East Point, Ga.
During my 12.5 years at Atlanta Tribune, I’ve composed, on average, two bylined pieces per monthly issue (11 per year) plus non-bylined departmental verbiage and online exclusives requisite of a staff writer and associate editorship. For Atlanta Daily World, last I checked, my filing count was close to 800 in roughly a two-year span, many of which have been syndicated to Chicago Defender, Michigan Chronicle and New Pittsburgh Courier. Of those, I’ve selected the following pieces for now. Whether it was the archival research I had to conduct, the interviews, working with interns to build the narrative, or exercising a new compositional muscle, for one reason or another, these are the pieces that stood out to me the most in my efforts to document historical slivers of Atlanta’s institutions within the publications’ editorial scope of primarily business, economics, culture, community development and politics. Eventually, I'll update this with selected works from other publications.*
It’s nearing noon, and the Atlanta City Council has just adjourned for a 20-minute recess in name only. The question prompting the huddled discussion before the 15 members of council returned to adopt the fiscal year 2009 $583.9 million budget was whether the city council should stick to a rigid, across-the-board 2.5 percent cut in every government department or if they should give Mayor Shirley Franklin the leeway to make the cuts where she saw fit to recoup the $140 million budget deficit. The strategy, according to Councilman Ceasar Mitchell, was to skirt an almost inevitable veto by giving the mayor broader discretion in what she chose to cut. The latitude served as a proverbial peace offering for taking her proposed $40 million tax increase — which would raise the current 9.82 millage rate by 0.43 mills — off the negotiation table.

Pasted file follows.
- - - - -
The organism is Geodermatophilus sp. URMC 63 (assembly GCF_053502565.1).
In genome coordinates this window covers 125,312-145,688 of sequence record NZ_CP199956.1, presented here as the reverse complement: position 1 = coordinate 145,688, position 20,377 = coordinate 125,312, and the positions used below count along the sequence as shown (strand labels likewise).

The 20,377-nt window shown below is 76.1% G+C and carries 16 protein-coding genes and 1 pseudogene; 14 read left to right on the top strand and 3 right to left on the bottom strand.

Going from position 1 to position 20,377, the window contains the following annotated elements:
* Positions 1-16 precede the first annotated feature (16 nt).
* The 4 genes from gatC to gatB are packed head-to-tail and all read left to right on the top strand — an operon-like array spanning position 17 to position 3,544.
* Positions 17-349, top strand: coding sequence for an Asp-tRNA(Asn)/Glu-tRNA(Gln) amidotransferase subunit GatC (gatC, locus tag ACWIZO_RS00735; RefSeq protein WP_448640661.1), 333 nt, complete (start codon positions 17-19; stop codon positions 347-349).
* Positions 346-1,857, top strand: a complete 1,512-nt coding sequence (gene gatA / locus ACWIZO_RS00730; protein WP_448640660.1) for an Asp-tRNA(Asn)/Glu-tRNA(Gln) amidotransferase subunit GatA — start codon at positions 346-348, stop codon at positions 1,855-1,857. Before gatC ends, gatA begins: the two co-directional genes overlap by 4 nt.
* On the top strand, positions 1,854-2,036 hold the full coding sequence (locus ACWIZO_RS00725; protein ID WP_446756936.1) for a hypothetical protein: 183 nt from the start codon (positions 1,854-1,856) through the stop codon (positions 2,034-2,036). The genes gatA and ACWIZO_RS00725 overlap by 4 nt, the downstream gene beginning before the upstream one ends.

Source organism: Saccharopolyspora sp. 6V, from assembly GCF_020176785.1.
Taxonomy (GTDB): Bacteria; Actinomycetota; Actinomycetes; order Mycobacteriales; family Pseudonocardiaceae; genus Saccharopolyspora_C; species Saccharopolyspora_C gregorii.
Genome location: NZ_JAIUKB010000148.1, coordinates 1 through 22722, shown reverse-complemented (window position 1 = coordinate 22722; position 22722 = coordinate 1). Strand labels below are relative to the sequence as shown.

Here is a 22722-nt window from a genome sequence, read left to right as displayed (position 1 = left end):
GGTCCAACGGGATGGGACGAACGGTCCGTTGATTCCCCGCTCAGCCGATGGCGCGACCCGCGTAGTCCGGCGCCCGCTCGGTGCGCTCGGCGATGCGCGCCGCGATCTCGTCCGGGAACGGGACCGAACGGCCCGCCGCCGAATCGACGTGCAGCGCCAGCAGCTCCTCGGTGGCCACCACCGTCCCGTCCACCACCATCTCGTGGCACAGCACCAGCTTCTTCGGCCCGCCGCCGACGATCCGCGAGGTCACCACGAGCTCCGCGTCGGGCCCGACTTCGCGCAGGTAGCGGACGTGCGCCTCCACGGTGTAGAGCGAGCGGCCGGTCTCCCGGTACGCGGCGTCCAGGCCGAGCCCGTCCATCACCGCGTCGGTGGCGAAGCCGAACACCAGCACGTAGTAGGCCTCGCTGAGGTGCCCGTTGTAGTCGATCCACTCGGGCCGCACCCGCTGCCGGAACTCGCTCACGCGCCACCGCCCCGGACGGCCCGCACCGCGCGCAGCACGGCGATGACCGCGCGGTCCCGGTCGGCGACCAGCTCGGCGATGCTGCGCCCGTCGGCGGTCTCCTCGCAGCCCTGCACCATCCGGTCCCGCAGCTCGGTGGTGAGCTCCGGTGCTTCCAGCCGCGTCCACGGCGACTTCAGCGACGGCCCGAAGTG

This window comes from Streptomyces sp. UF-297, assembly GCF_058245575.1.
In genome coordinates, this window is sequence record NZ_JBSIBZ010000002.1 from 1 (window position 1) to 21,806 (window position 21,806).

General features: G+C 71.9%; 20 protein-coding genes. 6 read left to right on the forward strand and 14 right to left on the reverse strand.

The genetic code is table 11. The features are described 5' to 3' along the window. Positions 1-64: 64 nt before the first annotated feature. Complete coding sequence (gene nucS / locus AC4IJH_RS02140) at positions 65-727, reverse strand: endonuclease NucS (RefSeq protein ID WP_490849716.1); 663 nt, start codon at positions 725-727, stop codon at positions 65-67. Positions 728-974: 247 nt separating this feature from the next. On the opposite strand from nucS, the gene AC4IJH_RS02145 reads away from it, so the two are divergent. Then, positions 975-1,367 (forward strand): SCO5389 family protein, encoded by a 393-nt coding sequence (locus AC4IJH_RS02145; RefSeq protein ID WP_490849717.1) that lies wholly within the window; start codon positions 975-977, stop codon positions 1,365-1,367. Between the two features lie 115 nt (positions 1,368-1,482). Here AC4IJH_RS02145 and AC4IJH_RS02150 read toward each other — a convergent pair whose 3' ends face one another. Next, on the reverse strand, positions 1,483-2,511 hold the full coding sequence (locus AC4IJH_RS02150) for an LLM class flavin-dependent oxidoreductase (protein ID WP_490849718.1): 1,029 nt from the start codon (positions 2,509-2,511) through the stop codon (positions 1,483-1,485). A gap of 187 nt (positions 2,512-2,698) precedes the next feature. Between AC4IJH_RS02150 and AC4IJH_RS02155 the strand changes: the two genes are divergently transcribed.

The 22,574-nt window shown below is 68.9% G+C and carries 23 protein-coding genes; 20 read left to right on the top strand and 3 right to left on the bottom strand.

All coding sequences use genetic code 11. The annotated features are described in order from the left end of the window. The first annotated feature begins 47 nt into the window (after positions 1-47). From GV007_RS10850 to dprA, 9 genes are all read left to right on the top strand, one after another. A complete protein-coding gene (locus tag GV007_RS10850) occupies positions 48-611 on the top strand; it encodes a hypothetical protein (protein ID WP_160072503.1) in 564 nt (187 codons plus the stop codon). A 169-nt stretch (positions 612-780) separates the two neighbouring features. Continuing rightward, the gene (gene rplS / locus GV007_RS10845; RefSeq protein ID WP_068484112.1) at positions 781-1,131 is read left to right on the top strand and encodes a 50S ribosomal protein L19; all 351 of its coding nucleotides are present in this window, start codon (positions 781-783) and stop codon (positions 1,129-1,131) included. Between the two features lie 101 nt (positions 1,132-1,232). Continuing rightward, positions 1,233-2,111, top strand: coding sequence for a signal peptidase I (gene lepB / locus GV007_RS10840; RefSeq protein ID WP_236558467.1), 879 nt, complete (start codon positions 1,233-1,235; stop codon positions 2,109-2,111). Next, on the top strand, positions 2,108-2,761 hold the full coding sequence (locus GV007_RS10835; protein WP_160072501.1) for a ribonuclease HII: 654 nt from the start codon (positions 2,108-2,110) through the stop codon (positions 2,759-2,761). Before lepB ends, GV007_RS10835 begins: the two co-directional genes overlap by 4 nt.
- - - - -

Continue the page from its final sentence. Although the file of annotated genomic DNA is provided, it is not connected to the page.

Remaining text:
“There’s a right way and a wrong way to farm,” mutters Cornelius Key, carefully choosing the words to describe the paradox that is the African-American farmer — he is modern, yet steeped in a complicated tradition of tilling the same soil that was stained with the sweat of enslaved African Americans who, less than two centuries ago, arguably laid the foundation for the United States’ entire economic infrastructure. It is a puzzling conundrum, for in many ways, the black farm is the point of intersection for the African-American experience. Some call it ‘the last plantation’ because, like the system of slavery, many of the policies that govern the trade are still at the mercy of the federal government. Others, more optimistically, deem it the final threshold toward economic sufficiency, as land ownership, in America, often translated into power, citizenship and suffrage. Beyond America’s borders, the connection to the land is even more intrinsic, as the concept of ownership is less defined: Land is simply considered sacred.